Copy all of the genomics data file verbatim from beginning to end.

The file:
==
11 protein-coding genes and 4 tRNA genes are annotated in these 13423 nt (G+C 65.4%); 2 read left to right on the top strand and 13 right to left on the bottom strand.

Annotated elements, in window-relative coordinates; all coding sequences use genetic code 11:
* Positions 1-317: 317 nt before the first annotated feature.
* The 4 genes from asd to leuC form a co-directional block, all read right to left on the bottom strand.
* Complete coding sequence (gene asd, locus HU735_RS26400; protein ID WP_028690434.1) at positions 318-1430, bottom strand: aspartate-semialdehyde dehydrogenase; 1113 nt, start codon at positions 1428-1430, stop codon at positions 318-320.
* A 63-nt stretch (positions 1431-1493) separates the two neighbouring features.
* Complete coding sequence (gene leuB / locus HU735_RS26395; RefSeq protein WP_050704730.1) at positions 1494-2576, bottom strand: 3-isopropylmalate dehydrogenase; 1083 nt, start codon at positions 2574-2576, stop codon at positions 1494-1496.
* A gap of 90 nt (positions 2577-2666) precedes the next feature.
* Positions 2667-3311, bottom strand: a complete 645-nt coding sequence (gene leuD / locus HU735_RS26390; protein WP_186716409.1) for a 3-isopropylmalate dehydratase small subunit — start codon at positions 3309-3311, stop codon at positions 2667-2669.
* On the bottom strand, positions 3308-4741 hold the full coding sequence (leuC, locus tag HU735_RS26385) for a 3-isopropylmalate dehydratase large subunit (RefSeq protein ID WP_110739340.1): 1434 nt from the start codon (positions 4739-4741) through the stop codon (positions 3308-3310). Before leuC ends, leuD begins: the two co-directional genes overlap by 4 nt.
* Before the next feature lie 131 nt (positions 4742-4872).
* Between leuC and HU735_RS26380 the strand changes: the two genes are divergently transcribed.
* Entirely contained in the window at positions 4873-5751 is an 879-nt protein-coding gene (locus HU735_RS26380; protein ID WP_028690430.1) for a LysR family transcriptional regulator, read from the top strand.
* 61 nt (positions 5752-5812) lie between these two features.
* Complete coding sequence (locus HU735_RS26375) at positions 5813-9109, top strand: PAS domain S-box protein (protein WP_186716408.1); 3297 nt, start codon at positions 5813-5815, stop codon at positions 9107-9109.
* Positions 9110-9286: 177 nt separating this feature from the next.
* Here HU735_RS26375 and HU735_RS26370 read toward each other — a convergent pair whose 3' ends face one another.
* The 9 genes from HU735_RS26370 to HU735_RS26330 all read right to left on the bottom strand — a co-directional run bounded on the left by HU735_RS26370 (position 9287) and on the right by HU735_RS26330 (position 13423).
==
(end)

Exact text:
11 protein-coding genes and 4 tRNA genes are annotated in these 13423 nt (G+C 65.4%); 2 read left to right on the top strand and 13 right to left on the bottom strand.

Annotated elements, in window-relative coordinates; all coding sequences use genetic code 11:
* Positions 1-317: 317 nt before the first annotated feature.
* The 4 genes from asd to leuC form a co-directional block, all read right to left on the bottom strand.
* Complete coding sequence (gene asd, locus HU735_RS26400; protein ID WP_028690434.1) at positions 318-1430, bottom strand: aspartate-semialdehyde dehydrogenase; 1113 nt, start codon at positions 1428-1430, stop codon at positions 318-320.
* A 63-nt stretch (positions 1431-1493) separates the two neighbouring features.
* Complete coding sequence (gene leuB / locus HU735_RS26395; RefSeq protein WP_050704730.1) at positions 1494-2576, bottom strand: 3-isopropylmalate dehydrogenase; 1083 nt, start codon at positions 2574-2576, stop codon at positions 1494-1496.
* A gap of 90 nt (positions 2577-2666) precedes the next feature.
* Positions 2667-3311, bottom strand: a complete 645-nt coding sequence (gene leuD / locus HU735_RS26390; protein WP_186716409.1) for a 3-isopropylmalate dehydratase small subunit — start codon at positions 3309-3311, stop codon at positions 2667-2669.
* On the bottom strand, positions 3308-4741 hold the full coding sequence (leuC, locus tag HU735_RS26385) for a 3-isopropylmalate dehydratase large subunit (RefSeq protein ID WP_110739340.1): 1434 nt from the start codon (positions 4739-4741) through the stop codon (positions 3308-3310). Before leuC ends, leuD begins: the two co-directional genes overlap by 4 nt.
* Before the next feature lie 131 nt (positions 4742-4872).
* Between leuC and HU735_RS26380 the strand changes: the two genes are divergently transcribed.
* Entirely contained in the window at positions 4873-5751 is an 879-nt protein-coding gene (locus HU735_RS26380; protein ID WP_028690430.1) for a LysR family transcriptional regulator, read from the top strand.
* 61 nt (positions 5752-5812) lie between these two features.
* Complete coding sequence (locus HU735_RS26375) at positions 5813-9109, top strand: PAS domain S-box protein (protein WP_186716408.1); 3297 nt, start codon at positions 5813-5815, stop codon at positions 9107-9109.
* Positions 9110-9286: 177 nt separating this feature from the next.
* Here HU735_RS26375 and HU735_RS26370 read toward each other — a convergent pair whose 3' ends face one another.
* The 9 genes from HU735_RS26370 to HU735_RS26330 all read right to left on the bottom strand — a co-directional run bounded on the left by HU735_RS26370 (position 9287) and on the right by HU735_RS26330 (position 13423).